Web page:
Pitt linebacker Mason demoted for Miami game
Share with others:
Pitt coach Dave Wannstedt said today that he has demoted middle linebacker Dan Mason to second team because of his failure to exercise proper judgement in a car accident early Sunday on the South Side.
Mason was a passenger in the car of Pitt running back Jason Douglas. City police said Douglas was driving when his car hit a pedestrian and Douglas left the scene.
Douglas was apprehended nearby by police and charged with driving while intoxicated, aggravated assault with a vehicle while DUI and underage drinking. Mason was not charged.
"I met with Dan Mason's mother this morning and his family," Wannstedt said. "Dan has to understand and learn to make better decisions as far as what he is doing, where he is at and who he is with. And as a result, I moved him to second-team middle linebacker.
"As I told him this is for his good, he needs to prove to me that he can do the right things and be accountable off the field, in the classroom and on the football field and when he does that he will get his job back.
Wannstedt said that strongside linebacker Max Gruder will move to middle linebacker and start the Miami game Sept. 23. Weakside linebacker Greg Williams will move to Gruder's spot and Tristan Roberts will start at weakside linebacker.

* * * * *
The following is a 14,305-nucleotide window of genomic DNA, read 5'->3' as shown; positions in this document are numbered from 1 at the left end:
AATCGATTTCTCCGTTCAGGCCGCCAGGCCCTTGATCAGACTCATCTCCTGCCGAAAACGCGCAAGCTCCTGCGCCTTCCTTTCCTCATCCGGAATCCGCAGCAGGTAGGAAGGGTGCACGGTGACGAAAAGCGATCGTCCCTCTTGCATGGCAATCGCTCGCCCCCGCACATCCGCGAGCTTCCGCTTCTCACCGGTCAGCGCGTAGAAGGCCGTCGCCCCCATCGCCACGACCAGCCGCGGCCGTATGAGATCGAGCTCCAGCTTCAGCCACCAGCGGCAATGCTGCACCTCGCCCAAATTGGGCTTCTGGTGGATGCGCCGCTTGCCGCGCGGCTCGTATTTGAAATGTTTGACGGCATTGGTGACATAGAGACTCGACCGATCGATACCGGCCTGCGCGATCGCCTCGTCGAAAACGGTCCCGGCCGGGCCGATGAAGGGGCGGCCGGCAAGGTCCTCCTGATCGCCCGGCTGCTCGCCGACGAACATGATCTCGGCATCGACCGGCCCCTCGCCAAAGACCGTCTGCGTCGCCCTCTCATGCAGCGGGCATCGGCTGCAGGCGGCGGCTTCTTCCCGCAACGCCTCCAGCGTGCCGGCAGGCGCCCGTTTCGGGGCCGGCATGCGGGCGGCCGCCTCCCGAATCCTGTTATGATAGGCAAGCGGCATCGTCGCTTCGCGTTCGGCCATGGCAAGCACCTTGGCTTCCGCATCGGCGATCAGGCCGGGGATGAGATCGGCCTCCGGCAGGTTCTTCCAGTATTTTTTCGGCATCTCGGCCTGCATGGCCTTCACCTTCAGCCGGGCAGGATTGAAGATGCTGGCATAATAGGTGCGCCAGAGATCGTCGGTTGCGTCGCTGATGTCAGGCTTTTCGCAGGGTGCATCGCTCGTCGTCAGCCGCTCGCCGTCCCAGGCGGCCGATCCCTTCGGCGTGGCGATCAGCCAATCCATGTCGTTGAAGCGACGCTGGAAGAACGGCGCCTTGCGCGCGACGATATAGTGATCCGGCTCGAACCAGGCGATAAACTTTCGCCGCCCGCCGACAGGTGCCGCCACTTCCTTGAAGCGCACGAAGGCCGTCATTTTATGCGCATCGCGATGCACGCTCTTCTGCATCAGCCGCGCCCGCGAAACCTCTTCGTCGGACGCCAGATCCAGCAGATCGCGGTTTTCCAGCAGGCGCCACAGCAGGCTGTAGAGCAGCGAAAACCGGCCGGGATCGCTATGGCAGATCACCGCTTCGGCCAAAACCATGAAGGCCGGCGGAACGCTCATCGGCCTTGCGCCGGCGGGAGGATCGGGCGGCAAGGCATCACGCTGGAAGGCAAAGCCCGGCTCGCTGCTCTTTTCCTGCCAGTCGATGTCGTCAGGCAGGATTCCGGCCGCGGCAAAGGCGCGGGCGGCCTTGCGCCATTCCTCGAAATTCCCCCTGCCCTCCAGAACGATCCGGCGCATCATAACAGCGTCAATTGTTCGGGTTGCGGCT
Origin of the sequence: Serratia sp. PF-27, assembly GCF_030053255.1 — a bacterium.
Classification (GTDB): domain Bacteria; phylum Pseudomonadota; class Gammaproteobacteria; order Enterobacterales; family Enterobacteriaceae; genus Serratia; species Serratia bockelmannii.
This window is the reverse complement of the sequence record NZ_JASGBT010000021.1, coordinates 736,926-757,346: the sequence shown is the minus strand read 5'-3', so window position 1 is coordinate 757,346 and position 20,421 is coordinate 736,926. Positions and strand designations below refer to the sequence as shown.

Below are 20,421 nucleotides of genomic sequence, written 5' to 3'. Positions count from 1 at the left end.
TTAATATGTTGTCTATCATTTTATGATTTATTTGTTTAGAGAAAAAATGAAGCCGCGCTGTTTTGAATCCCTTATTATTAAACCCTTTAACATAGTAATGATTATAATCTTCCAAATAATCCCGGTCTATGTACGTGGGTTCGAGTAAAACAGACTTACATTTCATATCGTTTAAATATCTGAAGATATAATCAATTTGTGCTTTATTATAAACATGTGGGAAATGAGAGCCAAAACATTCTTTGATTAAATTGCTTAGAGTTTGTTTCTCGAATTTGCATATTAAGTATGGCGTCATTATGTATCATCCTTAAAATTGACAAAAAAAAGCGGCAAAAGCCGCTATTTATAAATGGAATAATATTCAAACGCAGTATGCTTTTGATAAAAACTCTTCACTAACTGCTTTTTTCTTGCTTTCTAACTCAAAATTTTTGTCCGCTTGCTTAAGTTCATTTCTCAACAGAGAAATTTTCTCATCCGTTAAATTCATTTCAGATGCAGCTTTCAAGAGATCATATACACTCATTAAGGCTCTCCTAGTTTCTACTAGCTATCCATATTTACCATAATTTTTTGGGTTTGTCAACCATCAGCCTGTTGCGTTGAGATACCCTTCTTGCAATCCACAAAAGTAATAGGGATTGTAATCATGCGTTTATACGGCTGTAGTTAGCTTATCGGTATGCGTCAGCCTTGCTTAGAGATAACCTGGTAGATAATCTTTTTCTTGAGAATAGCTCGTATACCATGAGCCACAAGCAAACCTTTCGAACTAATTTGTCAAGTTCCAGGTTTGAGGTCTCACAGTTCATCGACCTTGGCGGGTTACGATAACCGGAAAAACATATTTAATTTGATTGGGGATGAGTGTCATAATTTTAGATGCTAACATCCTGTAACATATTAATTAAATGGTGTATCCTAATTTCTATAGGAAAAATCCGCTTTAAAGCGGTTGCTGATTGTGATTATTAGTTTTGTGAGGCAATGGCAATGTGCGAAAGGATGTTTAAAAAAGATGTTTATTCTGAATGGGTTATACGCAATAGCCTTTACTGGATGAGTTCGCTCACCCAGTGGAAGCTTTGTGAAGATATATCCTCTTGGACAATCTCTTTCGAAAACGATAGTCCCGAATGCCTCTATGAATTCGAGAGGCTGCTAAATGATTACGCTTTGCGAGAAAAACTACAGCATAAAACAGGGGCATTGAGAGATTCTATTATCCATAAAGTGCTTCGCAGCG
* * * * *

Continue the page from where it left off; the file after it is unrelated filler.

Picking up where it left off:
He also said that Douglas, a redshirt freshman, has likely played his last game for Pitt.
"Jason has been suspended indefinitely," Wannstedt said. "He has a hearing [Thursday] but the likelihood of him returning to this team is seriously in jeopardy."
Wannstedt ALSO addressed the status of Greg Romeus, who will have back surgery Thursday and is likely out at least six weeks.
"Greg has been one of my guys and this is a little bit of a setback," Wannstedt said. "He participated in every spring practice, he was voted one of the two top performers for what he did this summer and when this happened the first day or two of practice, we took every step medically that was recommended from therapy, doctors, shots - everything that was recommended to get it resolved without having surgery.
"When nothing completely cleared it up to the point where he felt he could perform at a high level, this is where we are at."
Paul Zeise: firstname.lastname@example.org or 412-263-1720
First Published September 15, 2010 12:47 pm